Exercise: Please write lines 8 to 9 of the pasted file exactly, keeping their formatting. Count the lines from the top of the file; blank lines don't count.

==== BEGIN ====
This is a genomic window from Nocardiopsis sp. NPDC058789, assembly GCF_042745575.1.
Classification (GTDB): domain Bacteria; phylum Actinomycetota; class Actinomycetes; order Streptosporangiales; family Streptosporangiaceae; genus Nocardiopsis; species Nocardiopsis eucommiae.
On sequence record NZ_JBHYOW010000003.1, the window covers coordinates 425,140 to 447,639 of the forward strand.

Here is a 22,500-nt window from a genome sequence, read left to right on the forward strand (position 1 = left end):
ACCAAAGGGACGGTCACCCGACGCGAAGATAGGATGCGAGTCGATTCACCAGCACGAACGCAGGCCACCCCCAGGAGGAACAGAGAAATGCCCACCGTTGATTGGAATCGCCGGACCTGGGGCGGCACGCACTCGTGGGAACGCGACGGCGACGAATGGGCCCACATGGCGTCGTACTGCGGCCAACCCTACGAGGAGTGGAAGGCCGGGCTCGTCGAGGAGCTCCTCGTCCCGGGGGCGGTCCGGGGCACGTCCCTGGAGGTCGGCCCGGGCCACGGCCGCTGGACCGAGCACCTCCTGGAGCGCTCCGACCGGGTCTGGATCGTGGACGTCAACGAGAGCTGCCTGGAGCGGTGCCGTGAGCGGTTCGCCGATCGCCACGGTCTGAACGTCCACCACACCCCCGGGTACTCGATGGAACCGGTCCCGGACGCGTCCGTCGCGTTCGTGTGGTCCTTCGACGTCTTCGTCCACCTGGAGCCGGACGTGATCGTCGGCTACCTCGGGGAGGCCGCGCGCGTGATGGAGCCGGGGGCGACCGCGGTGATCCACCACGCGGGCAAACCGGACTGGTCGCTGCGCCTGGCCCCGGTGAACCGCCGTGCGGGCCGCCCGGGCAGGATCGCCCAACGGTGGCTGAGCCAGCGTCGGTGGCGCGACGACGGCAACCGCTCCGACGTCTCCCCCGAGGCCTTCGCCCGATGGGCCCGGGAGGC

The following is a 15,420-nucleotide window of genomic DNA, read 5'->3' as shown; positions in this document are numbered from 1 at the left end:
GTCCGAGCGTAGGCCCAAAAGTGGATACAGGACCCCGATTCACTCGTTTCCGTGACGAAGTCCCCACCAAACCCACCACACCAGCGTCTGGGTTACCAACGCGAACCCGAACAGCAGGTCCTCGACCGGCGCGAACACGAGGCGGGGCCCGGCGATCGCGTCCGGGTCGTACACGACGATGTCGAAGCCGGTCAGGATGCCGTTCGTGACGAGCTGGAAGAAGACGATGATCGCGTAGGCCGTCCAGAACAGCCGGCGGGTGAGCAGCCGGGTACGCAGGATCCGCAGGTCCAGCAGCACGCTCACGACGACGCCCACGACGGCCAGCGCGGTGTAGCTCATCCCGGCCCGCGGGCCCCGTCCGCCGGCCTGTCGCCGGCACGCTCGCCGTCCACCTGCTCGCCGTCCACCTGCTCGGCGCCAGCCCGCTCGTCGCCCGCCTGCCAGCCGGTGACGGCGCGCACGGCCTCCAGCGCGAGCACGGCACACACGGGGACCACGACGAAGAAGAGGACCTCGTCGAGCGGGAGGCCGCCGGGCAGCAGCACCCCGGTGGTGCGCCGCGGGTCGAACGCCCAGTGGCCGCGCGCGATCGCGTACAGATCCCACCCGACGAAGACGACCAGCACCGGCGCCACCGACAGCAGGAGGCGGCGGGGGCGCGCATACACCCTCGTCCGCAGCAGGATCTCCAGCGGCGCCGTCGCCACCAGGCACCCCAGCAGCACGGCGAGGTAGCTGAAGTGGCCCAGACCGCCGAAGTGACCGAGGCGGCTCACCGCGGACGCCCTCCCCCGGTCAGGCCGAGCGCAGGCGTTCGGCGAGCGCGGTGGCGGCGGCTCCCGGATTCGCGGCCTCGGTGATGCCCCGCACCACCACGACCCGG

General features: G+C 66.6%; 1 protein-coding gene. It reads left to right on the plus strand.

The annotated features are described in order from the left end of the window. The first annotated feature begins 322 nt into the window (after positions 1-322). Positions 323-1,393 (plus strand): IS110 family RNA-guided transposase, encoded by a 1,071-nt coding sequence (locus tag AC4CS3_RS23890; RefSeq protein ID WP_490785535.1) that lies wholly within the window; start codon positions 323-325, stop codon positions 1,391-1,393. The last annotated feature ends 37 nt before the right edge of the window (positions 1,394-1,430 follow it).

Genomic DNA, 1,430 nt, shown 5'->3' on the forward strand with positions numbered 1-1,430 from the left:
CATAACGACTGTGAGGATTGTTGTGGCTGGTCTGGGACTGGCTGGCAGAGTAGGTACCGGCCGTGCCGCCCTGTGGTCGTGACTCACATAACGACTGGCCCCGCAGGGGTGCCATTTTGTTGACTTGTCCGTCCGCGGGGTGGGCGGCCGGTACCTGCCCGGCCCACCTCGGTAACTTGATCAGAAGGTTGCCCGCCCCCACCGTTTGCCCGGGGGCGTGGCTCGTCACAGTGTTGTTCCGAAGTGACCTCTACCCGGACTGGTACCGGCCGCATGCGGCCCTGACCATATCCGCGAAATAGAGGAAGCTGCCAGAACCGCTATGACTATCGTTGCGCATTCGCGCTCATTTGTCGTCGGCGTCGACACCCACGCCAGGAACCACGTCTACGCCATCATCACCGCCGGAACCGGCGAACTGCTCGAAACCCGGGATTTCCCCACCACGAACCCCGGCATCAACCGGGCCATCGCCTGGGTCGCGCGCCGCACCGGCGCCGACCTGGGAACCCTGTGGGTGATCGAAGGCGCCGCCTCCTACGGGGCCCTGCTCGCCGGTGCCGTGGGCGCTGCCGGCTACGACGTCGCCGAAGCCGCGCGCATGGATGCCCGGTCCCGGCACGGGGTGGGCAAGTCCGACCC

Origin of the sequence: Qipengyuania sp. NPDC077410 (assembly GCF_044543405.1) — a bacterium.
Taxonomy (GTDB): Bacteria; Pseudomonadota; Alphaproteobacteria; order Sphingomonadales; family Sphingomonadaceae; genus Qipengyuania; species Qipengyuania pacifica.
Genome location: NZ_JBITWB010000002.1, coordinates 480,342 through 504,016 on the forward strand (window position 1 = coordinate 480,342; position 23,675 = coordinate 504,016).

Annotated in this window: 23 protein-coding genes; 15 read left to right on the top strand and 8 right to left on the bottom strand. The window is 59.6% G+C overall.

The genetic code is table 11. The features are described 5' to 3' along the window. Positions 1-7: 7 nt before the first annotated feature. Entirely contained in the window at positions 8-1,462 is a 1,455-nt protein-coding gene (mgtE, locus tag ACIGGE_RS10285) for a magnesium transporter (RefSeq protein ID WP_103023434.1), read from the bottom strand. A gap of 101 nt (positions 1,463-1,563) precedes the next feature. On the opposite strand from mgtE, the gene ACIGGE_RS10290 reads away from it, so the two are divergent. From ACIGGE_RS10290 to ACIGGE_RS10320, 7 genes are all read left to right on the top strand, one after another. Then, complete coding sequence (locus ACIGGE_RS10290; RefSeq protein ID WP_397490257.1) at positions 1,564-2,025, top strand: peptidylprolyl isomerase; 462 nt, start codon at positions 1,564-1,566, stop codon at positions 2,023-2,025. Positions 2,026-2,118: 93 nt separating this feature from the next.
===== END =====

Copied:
General features: G+C 66.6%; 1 protein-coding gene. It reads left to right on the plus strand.

The annotated features are described in order from the left end of the window. The first annotated feature begins 322 nt into the window (after positions 1-322). Positions 323-1,393 (plus strand): IS110 family RNA-guided transposase, encoded by a 1,071-nt coding sequence (locus tag AC4CS3_RS23890; RefSeq protein ID WP_490785535.1) that lies wholly within the window; start codon positions 323-325, stop codon positions 1,391-1,393. The last annotated feature ends 37 nt before the right edge of the window (positions 1,394-1,430 follow it).